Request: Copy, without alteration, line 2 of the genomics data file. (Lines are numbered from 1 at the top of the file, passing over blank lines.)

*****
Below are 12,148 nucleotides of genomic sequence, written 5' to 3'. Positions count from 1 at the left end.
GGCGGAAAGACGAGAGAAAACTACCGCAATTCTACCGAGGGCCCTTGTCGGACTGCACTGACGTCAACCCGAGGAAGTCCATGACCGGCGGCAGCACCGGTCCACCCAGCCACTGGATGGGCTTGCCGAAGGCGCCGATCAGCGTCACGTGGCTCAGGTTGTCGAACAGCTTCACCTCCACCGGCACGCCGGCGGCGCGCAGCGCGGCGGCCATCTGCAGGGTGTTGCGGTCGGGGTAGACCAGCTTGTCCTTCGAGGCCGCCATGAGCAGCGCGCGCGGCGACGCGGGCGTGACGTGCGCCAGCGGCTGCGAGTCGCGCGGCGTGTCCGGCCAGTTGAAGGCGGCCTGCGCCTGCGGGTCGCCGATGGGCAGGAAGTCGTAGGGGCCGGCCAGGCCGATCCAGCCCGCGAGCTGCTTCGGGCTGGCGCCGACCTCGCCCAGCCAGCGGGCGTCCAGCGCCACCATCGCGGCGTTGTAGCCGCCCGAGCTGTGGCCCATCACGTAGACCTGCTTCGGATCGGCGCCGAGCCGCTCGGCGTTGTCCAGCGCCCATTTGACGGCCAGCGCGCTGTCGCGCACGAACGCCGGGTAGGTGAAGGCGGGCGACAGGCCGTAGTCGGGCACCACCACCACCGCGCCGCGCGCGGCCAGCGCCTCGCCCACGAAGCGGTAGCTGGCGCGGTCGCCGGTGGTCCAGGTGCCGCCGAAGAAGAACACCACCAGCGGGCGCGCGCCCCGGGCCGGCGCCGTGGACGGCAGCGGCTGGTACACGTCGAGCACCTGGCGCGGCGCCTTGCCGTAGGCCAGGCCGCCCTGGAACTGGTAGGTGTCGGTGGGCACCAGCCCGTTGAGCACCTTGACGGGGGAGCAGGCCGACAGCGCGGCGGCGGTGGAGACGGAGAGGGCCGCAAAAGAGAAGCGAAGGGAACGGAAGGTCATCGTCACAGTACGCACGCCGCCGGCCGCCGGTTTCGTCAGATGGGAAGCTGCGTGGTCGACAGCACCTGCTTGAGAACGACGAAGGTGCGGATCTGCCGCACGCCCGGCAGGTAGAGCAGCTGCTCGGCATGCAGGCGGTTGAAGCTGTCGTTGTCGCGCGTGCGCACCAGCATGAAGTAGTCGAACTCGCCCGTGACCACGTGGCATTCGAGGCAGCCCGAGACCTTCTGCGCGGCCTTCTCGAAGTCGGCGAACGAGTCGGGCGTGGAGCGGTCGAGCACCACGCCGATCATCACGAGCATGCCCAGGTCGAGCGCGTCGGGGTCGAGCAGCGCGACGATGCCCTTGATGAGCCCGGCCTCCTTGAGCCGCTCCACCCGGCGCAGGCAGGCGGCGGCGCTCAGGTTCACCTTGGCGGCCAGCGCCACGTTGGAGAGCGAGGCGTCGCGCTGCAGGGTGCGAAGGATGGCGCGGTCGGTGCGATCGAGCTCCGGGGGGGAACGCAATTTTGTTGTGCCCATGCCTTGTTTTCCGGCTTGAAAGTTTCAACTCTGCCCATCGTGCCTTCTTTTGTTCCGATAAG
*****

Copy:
GGCGGAAAGACGAGAGAAAACTACCGCAATTCTACCGAGGGCCCTTGTCGGACTGCACTGACGTCAACCCGAGGAAGTCCATGACCGGCGGCAGCACCGGTCCACCCAGCCACTGGATGGGCTTGCCGAAGGCGCCGATCAGCGTCACGTGGCTCAGGTTGTCGAACAGCTTCACCTCCACCGGCACGCCGGCGGCGCGCAGCGCGGCGGCCATCTGCAGGGTGTTGCGGTCGGGGTAGACCAGCTTGTCCTTCGAGGCCGCCATGAGCAGCGCGCGCGGCGACGCGGGCGTGACGTGCGCCAGCGGCTGCGAGTCGCGCGGCGTGTCCGGCCAGTTGAAGGCGGCCTGCGCCTGCGGGTCGCCGATGGGCAGGAAGTCGTAGGGGCCGGCCAGGCCGATCCAGCCCGCGAGCTGCTTCGGGCTGGCGCCGACCTCGCCCAGCCAGCGGGCGTCCAGCGCCACCATCGCGGCGTTGTAGCCGCCCGAGCTGTGGCCCATCACGTAGACCTGCTTCGGATCGGCGCCGAGCCGCTCGGCGTTGTCCAGCGCCCATTTGACGGCCAGCGCGCTGTCGCGCACGAACGCCGGGTAGGTGAAGGCGGGCGACAGGCCGTAGTCGGGCACCACCACCACCGCGCCGCGCGCGGCCAGCGCCTCGCCCACGAAGCGGTAGCTGGCGCGGTCGCCGGTGGTCCAGGTGCCGCCGAAGAAGAACACCACCAGCGGGCGCGCGCCCCGGGCCGGCGCCGTGGACGGCAGCGGCTGGTACACGTCGAGCACCTGGCGCGGCGCCTTGCCGTAGGCCAGGCCGCCCTGGAACTGGTAGGTGTCGGTGGGCACCAGCCCGTTGAGCACCTTGACGGGGGAGCAGGCCGACAGCGCGGCGGCGGTGGAGACGGAGAGGGCCGCAAAAGAGAAGCGAAGGGAACGGAAGGTCATCGTCACAGTACGCACGCCGCCGGCCGCCGGTTTCGTCAGATGGGAAGCTGCGTGGTCGACAGCACCTGCTTGAGAACGACGAAGGTGCGGATCTGCCGCACGCCCGGCAGGTAGAGCAGCTGCTCGGCATGCAGGCGGTTGAAGCTGTCGTTGTCGCGCGTGCGCACCAGCATGAAGTAGTCGAACTCGCCCGTGACCACGTGGCATTCGAGGCAGCCCGAGACCTTCTGCGCGGCCTTCTCGAAGTCGGCGAACGAGTCGGGCGTGGAGCGGTCGAGCACCACGCCGATCATCACGAGCATGCCCAGGTCGAGCGCGTCGGGGTCGAGCAGCGCGACGATGCCCTTGATGAGCCCGGCCTCCTTGAGCCGCTCCACCCGGCGCAGGCAGGCGGCGGCGCTCAGGTTCACCTTGGCGGCCAGCGCCACGTTGGAGAGCGAGGCGTCGCGCTGCAGGGTGCGAAGGATGGCGCGGTCGGTGCGATCGAGCTCCGGGGGGGAACGCAATTTTGTTGTGCCCATGCCTTGTTTTCCGGCTTGAAAGTTTCAACTCTGCCCATCGTGCCTTCTTTTGTTCCGATAAG